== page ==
BrightSource plans to work with county despite project opposition
The developers of a 400 megawatt solar plant near the Nevada border will continue communicating with San Bernardino County officials even though the Board of Supervisors announced its plans to intervene Tuesday.
Another company that is developing a solar project east of Newberry Springs also plans to step up communication with the county because of the Board’s decision, according to a representative.
Officials with BrightSource Energy have discussed economic development around the Ivanpah Solar Electric Generating System, about five miles away from Primm, Nev, according to Keely Wachs, the company’s director of corporate communications.
“We’re having very productive conversations with the county,” Wachs wrote in an e-mail Wednesday. “We share their concerns around the amount of land required for mitigation.”
The project is planned for about 4,000 acres of land managed by the Bureau of Land Management.
Environmentalists and county elected officials are concerned about impacts to wildlife and future land uses. BrightSource is required to purchase an additional 12,000 acres of land to mitigate impacts to the California desert tortoise and other wildlife. Construction is expected to begin later this year. The project’s contractor, Bechtel, signed labor agreements with several unions representing local workers in December.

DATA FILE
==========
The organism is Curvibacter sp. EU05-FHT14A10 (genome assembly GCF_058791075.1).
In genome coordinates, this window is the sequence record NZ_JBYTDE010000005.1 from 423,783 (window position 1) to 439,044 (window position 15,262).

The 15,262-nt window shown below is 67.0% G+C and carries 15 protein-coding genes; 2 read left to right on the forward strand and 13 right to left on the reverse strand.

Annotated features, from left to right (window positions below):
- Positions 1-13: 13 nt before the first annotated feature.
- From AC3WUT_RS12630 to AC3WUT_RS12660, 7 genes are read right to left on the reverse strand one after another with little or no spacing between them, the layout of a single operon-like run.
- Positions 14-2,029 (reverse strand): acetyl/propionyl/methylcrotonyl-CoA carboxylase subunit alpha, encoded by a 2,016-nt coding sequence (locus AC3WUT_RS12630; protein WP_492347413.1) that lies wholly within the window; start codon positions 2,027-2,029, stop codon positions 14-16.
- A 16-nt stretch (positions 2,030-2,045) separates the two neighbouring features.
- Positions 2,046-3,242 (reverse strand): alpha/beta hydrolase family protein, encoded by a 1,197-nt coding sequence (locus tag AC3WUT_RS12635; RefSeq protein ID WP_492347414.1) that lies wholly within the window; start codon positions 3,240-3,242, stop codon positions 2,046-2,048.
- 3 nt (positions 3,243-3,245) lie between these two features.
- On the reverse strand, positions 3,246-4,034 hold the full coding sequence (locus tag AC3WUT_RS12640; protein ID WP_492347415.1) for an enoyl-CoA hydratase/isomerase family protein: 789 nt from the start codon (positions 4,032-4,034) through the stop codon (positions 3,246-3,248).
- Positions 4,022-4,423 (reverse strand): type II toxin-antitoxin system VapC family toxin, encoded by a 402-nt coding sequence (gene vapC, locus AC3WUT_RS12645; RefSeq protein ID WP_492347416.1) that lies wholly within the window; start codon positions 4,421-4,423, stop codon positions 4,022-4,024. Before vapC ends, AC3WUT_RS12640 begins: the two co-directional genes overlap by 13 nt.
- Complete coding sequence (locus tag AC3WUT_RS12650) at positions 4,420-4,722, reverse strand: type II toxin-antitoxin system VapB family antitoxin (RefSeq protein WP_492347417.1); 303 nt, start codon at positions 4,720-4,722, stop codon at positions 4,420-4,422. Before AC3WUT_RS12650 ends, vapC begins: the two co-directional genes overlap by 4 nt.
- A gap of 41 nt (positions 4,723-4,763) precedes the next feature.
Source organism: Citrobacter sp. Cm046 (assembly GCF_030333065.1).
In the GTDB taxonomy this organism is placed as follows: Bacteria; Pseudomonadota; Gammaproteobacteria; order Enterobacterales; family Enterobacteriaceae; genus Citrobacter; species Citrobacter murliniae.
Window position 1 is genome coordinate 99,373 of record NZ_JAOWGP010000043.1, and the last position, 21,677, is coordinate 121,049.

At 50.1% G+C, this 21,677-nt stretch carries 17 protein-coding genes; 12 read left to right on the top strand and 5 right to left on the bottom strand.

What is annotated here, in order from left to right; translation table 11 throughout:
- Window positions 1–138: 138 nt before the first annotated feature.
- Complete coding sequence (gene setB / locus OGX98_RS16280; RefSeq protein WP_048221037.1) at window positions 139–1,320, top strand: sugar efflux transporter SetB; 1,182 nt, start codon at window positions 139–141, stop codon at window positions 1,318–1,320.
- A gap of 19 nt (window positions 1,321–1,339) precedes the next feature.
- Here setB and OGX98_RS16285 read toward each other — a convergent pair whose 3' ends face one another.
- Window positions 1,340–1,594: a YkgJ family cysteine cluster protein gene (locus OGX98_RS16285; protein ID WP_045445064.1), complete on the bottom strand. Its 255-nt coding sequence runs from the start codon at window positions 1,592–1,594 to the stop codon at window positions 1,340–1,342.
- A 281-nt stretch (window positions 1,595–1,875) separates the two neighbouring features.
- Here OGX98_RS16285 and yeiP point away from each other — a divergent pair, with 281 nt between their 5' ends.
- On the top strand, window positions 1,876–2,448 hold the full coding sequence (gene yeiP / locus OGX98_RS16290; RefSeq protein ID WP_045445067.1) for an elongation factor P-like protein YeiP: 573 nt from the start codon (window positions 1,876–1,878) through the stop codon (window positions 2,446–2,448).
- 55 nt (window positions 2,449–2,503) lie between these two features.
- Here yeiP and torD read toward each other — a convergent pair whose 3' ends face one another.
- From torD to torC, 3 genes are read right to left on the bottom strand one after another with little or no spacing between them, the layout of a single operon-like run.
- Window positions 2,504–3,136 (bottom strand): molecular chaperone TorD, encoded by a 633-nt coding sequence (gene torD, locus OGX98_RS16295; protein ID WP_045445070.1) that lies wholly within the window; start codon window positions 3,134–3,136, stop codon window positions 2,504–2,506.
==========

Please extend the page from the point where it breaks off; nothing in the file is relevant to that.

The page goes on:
The county is concerned that the project could affect property tax revenues if the additional land the company must purchase is private land, according to Andy Silva, spokesman for First District Supervisr Brad Mitzelfelt. If BrightSource purchases public land it could inhibit other uses such as mining.
Mitzelfelt announced his opposition to the project’s location in December, saying it would benefit Las Vegas job markets. Officials are discussing ways solar developers can offset those impacts, Silva said.
“The goal is to come up with a strategy to address all these issues on a broad scale and that way the county can be certain that our interests are going to be protected,” Silva said, adding that donating funds to build a fire station or buy a fire engine is one benefit solar developers can provide. “We want to make sure that we don’t have to bear the impacts without some kind of offsetting benefit.”
County officials will file a statement with the BLM, Thursday. It will also file a legal brief with the CEC. That deadline is in three weeks.
Representatives with Tessera Solar, which is developing the 850-megawatt Calico Solar One project east of Newberry Springs, met with county officials, including planning commissioners, the fire department and Mitzelfelt several times, said spokesperson Janette Coates.
“Based on the recent meeting we will certainly continue to work with the Board of Supervisors and hear what things would benefit the county,” she said.
Construction is planned to begin in September, Coates said. She noted, however, that the project’s development is further behind the Ivanpah project. The Solar One project is projected to power about 600,000 homes.
BrightSource’s project is projected to power about 140,000 homes.
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